I enjoy Rittenberg's writing and I read nearly all of them. Today's piece was ranking the Big Ten Offensive Lines, and he gave Michigan a respectable 4th in the league.
But I enjoyed this part: "The line did an excellent job of protecting Denard Robinson in 2010, allowing a league-low 11 sacks."
While they did do a fine job, and while I certainly mean no disrespect towards our O-line, I just chuckle at the notion that it had less to do with Denard's dilithium feet than the achievements of our relatively young line. If we had a statue like Kirk Cousins under center, there likely would have been more sacks.
That is all - enjoy your Fridays.
This Ryan Autullo article in the Toledo Blade rovides insight into the tone set by the new coaching staff for offseason workouts and the role for player accountability.
"If you're not doing what you're supposed to do, you can get called out by anybody, freshman through senior," said offensive tackle Taylor Lewan. "If you're doing the right thing, you're able to call somebody out. I think that's the way things should be done."
The consensus among the players is summer workouts are being conducted differently under new coach Brady Hoke, with an emphasis placed on accountability and ownership.
"It's definitely different from what we're used to, and I think that's good," said Elliott Mealer, a Wauseon graduate. "Not that the old way was necessarily bad, but we've really been stressing on accountability to each other, and competitiveness. I think that's what coach Hoke wants out of us -- to make us hate losing.""The craziest thing about this is a lot more people are being accountable," Lewan said. "New coaches set a whole different tone for everybody else, so people are really starting to work hard. These coaches are giving us an opportunity to be our own leaders. They're not just saying, 'Oh, we're the coaches, this is how it's going to happen, this is how we're doing it.' They're doing it, in their words, the Michigan way."
Encouraging stuff, I'd say.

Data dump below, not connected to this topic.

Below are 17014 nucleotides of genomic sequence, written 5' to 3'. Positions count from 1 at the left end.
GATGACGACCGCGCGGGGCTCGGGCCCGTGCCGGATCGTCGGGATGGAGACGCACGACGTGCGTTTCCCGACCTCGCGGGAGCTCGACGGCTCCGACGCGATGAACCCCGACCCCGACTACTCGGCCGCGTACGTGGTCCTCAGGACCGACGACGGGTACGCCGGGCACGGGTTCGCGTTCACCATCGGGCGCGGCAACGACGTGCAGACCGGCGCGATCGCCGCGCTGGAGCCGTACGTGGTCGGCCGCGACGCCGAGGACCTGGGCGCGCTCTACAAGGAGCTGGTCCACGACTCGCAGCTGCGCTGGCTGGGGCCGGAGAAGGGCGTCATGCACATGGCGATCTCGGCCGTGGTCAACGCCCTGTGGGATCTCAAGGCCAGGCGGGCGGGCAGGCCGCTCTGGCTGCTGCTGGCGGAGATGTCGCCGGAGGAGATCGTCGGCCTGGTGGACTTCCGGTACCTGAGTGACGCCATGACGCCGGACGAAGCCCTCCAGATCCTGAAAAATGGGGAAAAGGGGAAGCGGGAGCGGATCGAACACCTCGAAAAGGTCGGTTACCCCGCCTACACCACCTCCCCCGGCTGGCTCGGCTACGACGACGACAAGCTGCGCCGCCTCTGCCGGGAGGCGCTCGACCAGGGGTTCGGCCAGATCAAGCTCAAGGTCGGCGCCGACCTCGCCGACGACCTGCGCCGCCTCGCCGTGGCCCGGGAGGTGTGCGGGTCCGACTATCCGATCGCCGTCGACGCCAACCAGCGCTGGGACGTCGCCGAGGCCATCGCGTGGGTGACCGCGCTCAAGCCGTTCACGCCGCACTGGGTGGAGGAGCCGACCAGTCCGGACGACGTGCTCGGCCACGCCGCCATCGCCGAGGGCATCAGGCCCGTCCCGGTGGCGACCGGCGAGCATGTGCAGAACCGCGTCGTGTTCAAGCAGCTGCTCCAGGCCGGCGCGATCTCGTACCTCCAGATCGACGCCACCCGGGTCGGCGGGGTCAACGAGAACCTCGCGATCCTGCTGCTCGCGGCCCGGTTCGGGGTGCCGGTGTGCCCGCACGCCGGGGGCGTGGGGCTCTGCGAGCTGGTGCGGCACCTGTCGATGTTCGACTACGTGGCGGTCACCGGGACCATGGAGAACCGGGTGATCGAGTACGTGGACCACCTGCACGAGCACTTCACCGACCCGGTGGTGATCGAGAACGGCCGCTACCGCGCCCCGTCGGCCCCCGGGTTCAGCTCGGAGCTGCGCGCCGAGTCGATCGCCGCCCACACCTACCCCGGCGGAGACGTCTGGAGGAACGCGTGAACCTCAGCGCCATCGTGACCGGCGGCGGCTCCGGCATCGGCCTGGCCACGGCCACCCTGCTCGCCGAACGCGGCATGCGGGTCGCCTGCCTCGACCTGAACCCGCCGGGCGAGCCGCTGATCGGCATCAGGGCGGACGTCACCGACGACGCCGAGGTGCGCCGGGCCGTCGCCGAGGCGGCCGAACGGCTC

Also encouraging: Lewan says his elbow is fully healed.
This Ryan Autullo article in the Toledo Blade tells the story of the second annual David Mealer Memorial Golf Classic held this weekend. Thirty-two Wolverine football players participated in the event which honors the late David Mealer, father of Brock and Elliott. Proceeds support two organizations that have assisted Brock, in his effort to walk again -- Project Walk and Fulton County Health Center in Wauseon, OH.
Original Picture Pages is at http://mgoblog.com/content/picture-pages-more-throwing-rock. As always, text and analysis courtesy of Brian.
This is actually an instance of 'N+2 in the box' (where N is the number of available Michigan blockers) executed by Purdue, holding Vincent Smith to a six-yard gain despite all the linemen getting good blocks. By walking down both safeties, Purdue creates an 8-to-6 overmatch in the box.
Wha'hoppon: Michigan has the ball on their own 43 to start their final drive of the first half. They run a zone stretch left. Kerrigan at left DE rushes straight upfield and is blocked by Huyge. It looks like Denard may have a keeper option to the right, but he reads the safety staying down low and hands off to Smith. Omameh blows the backside DT off the ball, Molk gets a good reach block on the playside DT, Schilling helps Molk get that reach block and then releases to go after an LB. Lewan kicks the playside DE out, and Koger takes out the other playside LB. HOWEVA, because Huyge stayed in to block Kerrigan, LB Will Lucas is free to flow down the line and tackle Smith after a gain of six yards.
(original PP is at http://mgoblog.com/content/picture-pages-throwing-rock-against-slant. As always, text and analysis courtesy of Brian)
In this edition, Purdue recognizes that 8-in-the-box is like 9-in-the-box when the opposing offense is in 3-wide. But they're an enjuneerin' skool, so dey're smart like dat.
Wha'hoppon: Michigan has first and 10 on the 20 to open their third drive of the second half. They run a zone stretch left to Smith. Purdue slants the line against the stretch instead of flowing with it, which doesn't initially seem to do much except give Molk an easier reach block on the DT (one of several he had on the day, exactly as Brian predicted on MGoPodcast before the game). However, by slanting inside instead of maintaining outside contain, the playside DE forces Smith farther outside, where the MLB - the extra body Michigan can't quite block on this play - is headed at full speed. Purdue's paper, our rock, and Smith is stopped for no gain.
'Glass half-full' types will note that it required Purdue guessing right three different ways to stop this: 1) committing against the run with the 'extra' man, 2) slanting the DE inside instead of using him in contain, and 3) committing the MLB to the outside from the snap (although it could be argued that 2 and 3 are a combo meal). And the play was still just one ankle tackle away from being a big gain.